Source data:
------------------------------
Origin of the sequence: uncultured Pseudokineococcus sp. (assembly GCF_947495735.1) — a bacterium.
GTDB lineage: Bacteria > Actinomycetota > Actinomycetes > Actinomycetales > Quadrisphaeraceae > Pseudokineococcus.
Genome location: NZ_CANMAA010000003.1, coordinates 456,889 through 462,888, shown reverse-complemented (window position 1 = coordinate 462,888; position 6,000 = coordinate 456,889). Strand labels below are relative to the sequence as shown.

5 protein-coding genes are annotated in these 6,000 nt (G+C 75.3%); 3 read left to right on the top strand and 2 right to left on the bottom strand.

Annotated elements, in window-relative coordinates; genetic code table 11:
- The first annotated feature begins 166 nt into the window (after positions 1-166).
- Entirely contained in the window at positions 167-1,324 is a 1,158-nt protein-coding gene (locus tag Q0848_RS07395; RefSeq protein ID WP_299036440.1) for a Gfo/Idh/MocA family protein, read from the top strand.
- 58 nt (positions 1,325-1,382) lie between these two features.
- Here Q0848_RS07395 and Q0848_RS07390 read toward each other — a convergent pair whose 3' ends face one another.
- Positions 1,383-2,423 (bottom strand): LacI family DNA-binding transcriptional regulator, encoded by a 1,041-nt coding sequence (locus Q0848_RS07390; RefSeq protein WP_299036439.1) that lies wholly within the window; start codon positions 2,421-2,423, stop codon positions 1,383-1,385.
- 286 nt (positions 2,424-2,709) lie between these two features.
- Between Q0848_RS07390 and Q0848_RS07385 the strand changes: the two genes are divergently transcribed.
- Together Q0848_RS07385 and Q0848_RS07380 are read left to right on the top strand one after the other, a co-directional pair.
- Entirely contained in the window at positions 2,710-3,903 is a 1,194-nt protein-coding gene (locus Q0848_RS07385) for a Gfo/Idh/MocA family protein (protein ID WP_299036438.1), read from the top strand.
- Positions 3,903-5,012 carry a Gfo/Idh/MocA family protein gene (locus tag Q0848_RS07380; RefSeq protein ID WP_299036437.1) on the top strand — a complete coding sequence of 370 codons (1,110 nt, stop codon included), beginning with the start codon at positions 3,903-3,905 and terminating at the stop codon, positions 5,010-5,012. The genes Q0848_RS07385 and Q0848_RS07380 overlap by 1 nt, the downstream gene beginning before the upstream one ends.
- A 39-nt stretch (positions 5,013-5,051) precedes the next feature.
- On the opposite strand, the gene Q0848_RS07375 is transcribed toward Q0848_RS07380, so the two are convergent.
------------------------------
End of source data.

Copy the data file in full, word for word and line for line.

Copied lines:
Origin of the sequence: uncultured Pseudokineococcus sp. (assembly GCF_947495735.1) — a bacterium.
GTDB lineage: Bacteria > Actinomycetota > Actinomycetes > Actinomycetales > Quadrisphaeraceae > Pseudokineococcus.
Genome location: NZ_CANMAA010000003.1, coordinates 456,889 through 462,888, shown reverse-complemented (window position 1 = coordinate 462,888; position 6,000 = coordinate 456,889). Strand labels below are relative to the sequence as shown.

5 protein-coding genes are annotated in these 6,000 nt (G+C 75.3%); 3 read left to right on the top strand and 2 right to left on the bottom strand.

Annotated elements, in window-relative coordinates; genetic code table 11:
- The first annotated feature begins 166 nt into the window (after positions 1-166).
- Entirely contained in the window at positions 167-1,324 is a 1,158-nt protein-coding gene (locus tag Q0848_RS07395; RefSeq protein ID WP_299036440.1) for a Gfo/Idh/MocA family protein, read from the top strand.
- 58 nt (positions 1,325-1,382) lie between these two features.
- Here Q0848_RS07395 and Q0848_RS07390 read toward each other — a convergent pair whose 3' ends face one another.
- Positions 1,383-2,423 (bottom strand): LacI family DNA-binding transcriptional regulator, encoded by a 1,041-nt coding sequence (locus Q0848_RS07390; RefSeq protein WP_299036439.1) that lies wholly within the window; start codon positions 2,421-2,423, stop codon positions 1,383-1,385.
- 286 nt (positions 2,424-2,709) lie between these two features.
- Between Q0848_RS07390 and Q0848_RS07385 the strand changes: the two genes are divergently transcribed.
- Together Q0848_RS07385 and Q0848_RS07380 are read left to right on the top strand one after the other, a co-directional pair.
- Entirely contained in the window at positions 2,710-3,903 is a 1,194-nt protein-coding gene (locus Q0848_RS07385) for a Gfo/Idh/MocA family protein (protein ID WP_299036438.1), read from the top strand.
- Positions 3,903-5,012 carry a Gfo/Idh/MocA family protein gene (locus tag Q0848_RS07380; RefSeq protein ID WP_299036437.1) on the top strand — a complete coding sequence of 370 codons (1,110 nt, stop codon included), beginning with the start codon at positions 3,903-3,905 and terminating at the stop codon, positions 5,010-5,012. The genes Q0848_RS07385 and Q0848_RS07380 overlap by 1 nt, the downstream gene beginning before the upstream one ends.
- A 39-nt stretch (positions 5,013-5,051) precedes the next feature.
- On the opposite strand, the gene Q0848_RS07375 is transcribed toward Q0848_RS07380, so the two are convergent.